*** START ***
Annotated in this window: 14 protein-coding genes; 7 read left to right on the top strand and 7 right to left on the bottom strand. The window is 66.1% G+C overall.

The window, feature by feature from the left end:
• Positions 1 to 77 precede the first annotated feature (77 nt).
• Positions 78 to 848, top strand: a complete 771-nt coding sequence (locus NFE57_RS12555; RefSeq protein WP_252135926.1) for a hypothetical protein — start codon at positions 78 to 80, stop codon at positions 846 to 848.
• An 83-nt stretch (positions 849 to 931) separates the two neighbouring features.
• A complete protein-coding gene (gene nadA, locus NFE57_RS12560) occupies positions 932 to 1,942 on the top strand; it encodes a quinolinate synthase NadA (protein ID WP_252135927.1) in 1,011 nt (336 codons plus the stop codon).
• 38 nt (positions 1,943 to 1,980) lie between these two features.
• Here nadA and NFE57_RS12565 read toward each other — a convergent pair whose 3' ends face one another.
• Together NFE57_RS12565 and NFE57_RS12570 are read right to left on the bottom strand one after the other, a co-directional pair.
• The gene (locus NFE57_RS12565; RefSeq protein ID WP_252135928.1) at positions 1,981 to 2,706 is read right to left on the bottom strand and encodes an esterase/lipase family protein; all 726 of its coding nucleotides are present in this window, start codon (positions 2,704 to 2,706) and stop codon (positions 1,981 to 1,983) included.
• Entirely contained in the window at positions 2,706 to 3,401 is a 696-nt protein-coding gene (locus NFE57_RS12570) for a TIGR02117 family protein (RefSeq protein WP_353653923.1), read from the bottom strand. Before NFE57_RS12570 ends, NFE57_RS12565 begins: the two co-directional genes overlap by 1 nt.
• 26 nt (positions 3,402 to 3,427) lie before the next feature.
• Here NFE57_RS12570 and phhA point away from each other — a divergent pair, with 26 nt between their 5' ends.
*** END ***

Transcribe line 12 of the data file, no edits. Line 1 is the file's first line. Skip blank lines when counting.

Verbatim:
• 26 nt (positions 3,402 to 3,427) lie before the next feature.